A few months ago, I got my second tattoo, and intend to get more in the future.
Yes, it’s a symbol of a religious mythology. No, it doesn’t mean I “got religion”. No, you don’t get to see my first tattoo unless you’re a boyfriend, doctor, or come with me to the beach.
But please don’t tell me it’s cultural appropriation. It’s bad enough that the artist made a (fixable) mistake without having to remove the whole thing.
The tattoo is a symbol of the Japanese Sun goddess, Amaterasu. I didn’t choose it for religious expression, I chose it because of the myth of Amaterasu and the Cave, a story that slightly resembles the movie “Frozen”. From the Ancient History Encyclopedia:
Perhaps the most celebrated myth concerning Amaterasu is when she blocked herself in a cave following an argument with Susanoo when he surprised the goddess with a monstrous flayed horse when she was quietly weaving in her palace with her younger sister Waka-hiru-me. As a consequence of Amaterasu’s disappearance the world was cast in total darkness and evil spirits ran riot over the earth. The gods tried all manner of ways to persuade the peeved goddess to leave the cave. On the advice of Omohi-Kane, cocks were set outside the cave in the hope their crows would make the goddess think that dawn had come. The gods also placed a large sakaki tree (Cleyera japonica) outside the cave and decorated it with sparkling jewels (magatama), fine white clothes and a mirror at its centre. In addition, the goddess Amenouzume (or Ama-no-Uzeme) danced so wildly in a strip-tease routine that the other gods’ uproarious laughter finally excited the curiosity of Amaterasu. Opening the blocked cave just enough to see what was going on and whilst distracted by seeing her stunning reflection in the mirror, the strong god Ame-no-tajikara-wo yanked the goddess out of the cave. Tuto-Tamu then held behind the goddess a pole of plaited straw and emphatically stated that the goddess could hide no longer and the world was once more bathed in her radiant sunlight.
As a symbol of Transitioning, of living most of my life in darkness, it felt like perfect symbolism.
The observant will notice that there’s Morse code around it instead of the solid line circle normally in the symbol. (Notice my new avatar on FtB. I’m obsessed with purple.) Unfortunately, the artist messed up and made two errors, omitting a dot (it says “O” not “Q”) and omitting letters at the end.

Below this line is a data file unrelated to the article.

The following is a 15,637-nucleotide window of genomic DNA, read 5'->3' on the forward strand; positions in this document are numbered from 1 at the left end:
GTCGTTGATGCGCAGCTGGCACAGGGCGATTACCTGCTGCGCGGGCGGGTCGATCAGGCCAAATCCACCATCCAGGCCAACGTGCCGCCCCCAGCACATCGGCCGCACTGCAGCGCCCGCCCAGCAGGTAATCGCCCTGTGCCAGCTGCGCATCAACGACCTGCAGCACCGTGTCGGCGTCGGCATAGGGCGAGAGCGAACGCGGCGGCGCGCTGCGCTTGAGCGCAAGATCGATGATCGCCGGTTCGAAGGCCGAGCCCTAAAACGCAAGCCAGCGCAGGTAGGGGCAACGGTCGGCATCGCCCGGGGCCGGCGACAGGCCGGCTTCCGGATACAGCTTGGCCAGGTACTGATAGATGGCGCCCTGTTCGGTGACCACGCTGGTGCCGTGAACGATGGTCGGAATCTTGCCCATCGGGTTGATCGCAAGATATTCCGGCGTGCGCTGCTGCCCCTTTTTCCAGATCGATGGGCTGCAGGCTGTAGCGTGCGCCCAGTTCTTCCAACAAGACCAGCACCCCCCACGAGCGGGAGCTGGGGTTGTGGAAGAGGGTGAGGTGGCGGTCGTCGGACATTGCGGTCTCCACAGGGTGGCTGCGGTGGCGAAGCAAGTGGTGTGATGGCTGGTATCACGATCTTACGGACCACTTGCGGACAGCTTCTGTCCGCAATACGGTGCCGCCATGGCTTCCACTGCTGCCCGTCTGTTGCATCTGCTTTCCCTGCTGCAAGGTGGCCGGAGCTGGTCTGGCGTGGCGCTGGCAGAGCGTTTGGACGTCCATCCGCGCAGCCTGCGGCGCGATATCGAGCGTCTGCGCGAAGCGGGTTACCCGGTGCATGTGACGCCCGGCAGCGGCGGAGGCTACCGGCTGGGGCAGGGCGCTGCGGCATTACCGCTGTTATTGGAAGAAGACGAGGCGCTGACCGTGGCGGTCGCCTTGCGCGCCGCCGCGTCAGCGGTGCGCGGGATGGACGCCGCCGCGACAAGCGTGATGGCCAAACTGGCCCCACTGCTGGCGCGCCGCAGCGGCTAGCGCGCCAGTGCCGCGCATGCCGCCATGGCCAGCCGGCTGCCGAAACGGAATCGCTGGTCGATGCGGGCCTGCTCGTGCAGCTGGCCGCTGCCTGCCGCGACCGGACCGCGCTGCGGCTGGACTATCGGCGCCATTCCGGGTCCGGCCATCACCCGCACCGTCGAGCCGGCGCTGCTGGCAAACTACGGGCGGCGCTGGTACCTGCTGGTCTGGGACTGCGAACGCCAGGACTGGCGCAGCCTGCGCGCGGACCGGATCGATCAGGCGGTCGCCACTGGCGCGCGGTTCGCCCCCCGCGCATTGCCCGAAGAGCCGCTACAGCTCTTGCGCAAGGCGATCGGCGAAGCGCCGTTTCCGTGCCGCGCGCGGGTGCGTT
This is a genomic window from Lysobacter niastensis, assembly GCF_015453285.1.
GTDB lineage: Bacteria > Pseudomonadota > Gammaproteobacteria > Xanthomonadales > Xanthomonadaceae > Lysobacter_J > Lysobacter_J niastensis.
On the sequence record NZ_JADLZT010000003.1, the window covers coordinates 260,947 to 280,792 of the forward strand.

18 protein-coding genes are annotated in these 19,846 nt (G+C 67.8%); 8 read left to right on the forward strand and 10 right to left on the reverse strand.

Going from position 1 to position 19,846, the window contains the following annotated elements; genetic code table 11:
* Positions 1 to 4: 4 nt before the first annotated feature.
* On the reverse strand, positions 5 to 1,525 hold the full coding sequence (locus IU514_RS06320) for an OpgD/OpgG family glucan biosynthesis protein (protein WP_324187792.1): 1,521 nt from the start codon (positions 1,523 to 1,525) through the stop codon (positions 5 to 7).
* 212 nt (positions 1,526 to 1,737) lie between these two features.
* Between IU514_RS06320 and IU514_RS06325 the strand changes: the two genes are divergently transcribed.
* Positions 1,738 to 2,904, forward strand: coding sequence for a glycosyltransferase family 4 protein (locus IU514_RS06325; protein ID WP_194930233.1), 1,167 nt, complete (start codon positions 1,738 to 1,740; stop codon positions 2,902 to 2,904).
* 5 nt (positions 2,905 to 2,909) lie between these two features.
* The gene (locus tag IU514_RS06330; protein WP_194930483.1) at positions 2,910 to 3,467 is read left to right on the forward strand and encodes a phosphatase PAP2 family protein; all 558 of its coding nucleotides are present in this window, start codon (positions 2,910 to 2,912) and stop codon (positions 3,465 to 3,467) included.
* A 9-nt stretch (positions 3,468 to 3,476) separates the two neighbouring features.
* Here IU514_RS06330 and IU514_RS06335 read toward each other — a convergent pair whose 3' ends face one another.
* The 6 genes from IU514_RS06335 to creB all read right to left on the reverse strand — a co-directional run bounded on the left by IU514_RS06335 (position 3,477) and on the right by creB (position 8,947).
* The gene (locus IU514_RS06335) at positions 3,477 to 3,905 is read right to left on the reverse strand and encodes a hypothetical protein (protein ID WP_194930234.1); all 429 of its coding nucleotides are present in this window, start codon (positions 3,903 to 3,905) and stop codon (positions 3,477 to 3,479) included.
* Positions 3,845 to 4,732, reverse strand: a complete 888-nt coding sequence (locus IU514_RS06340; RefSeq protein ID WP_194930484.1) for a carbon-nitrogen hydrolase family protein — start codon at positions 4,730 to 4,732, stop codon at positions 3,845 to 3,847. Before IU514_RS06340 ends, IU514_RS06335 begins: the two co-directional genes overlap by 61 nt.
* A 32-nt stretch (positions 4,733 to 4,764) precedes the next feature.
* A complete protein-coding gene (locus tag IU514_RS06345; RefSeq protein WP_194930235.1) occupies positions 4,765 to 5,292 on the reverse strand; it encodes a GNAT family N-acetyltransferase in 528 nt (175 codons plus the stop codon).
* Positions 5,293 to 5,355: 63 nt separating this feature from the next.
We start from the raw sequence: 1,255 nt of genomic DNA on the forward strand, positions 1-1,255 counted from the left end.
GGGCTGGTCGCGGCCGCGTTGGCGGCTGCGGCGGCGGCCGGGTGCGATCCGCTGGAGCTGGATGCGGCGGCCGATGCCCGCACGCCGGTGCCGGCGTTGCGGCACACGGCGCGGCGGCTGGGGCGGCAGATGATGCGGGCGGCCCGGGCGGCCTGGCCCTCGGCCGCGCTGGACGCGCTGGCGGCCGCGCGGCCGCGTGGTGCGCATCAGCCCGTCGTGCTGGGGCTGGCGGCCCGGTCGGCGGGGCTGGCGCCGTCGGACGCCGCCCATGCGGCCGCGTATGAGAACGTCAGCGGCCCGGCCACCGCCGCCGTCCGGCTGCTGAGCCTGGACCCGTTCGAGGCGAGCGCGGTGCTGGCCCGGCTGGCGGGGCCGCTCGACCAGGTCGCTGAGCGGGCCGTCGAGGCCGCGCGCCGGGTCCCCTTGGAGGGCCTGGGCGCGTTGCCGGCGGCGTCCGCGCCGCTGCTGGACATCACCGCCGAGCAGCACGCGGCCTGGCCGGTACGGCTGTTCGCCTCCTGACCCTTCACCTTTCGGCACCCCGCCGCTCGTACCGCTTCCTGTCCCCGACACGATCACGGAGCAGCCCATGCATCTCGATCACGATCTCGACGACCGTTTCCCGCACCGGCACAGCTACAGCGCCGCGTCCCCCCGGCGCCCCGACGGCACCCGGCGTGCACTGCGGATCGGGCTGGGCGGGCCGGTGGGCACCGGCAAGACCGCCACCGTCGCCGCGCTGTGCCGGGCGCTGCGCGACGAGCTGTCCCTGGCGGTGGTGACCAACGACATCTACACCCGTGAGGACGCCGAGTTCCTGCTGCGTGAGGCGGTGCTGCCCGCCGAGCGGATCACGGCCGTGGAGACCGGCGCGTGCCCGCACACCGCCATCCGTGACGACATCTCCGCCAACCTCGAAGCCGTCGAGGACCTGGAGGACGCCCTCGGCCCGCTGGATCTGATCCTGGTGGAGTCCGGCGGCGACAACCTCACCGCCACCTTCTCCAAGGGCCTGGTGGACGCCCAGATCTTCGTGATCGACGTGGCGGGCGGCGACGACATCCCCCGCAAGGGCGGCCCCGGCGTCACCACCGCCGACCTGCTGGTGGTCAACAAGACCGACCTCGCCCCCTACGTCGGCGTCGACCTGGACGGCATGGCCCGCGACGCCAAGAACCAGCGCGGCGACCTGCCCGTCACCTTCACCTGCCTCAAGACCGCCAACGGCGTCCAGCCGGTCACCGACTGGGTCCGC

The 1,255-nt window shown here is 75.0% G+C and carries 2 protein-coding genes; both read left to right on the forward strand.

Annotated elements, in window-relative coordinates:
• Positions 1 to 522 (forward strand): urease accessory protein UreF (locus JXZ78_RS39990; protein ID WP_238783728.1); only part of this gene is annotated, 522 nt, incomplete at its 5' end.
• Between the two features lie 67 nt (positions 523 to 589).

It’s supposed to say “Rhiannon, The Great Queen”, a reference to the Celtic goddess Rhiannon. I should have double checked or kept the solid circle, but at least it’s an easy fix.
I definitely want another Morse code tattoo. Maybe I’ll get a unicorn with “Rhiannon” in Morse code on the horn. My male name sounds like the Japanese word for unicorn.
My next goal is the Transgender Warrior Masked Emblem, by Caspian Sea Monster. She gives permission for use of her art in tattoos on a non-commercial basis. I bet Zinnia Jones would wear that.
The Dogwood tree (the flower is only part of it, and it’s not even really a flower) is found all over the northern hemisphere. However, the six petal Pacific Dogwood is native only to British Columbia, where I’m from. It’s the provincial flower.
This hummingbird might require different colours and inks, this is just for show. But each group (3 yellow, 8 purple, 3 pink) would keep the same colours.
If you know which album cover this image comes from, you have good musical taste. Too bad the rest of the world doesn’t. I want it in an oval that gradually fades out, or perhaps in a “locket”.
I’m a lifelong Rush fan, so naturally there will have to be at least one tattoo. But not the “Starman” symbol, that’s overdone. The first is from Rush’s 2012 album, “Clockwork Angels”, the second from the 1984 album, “Grace Under Pressure”.
Aaaaaand I want one more: a sundial with the shadow casting the time 1:12. Since sundials only work in daylight, that would make the time 13:12 in the afternoon. A.C.A.B.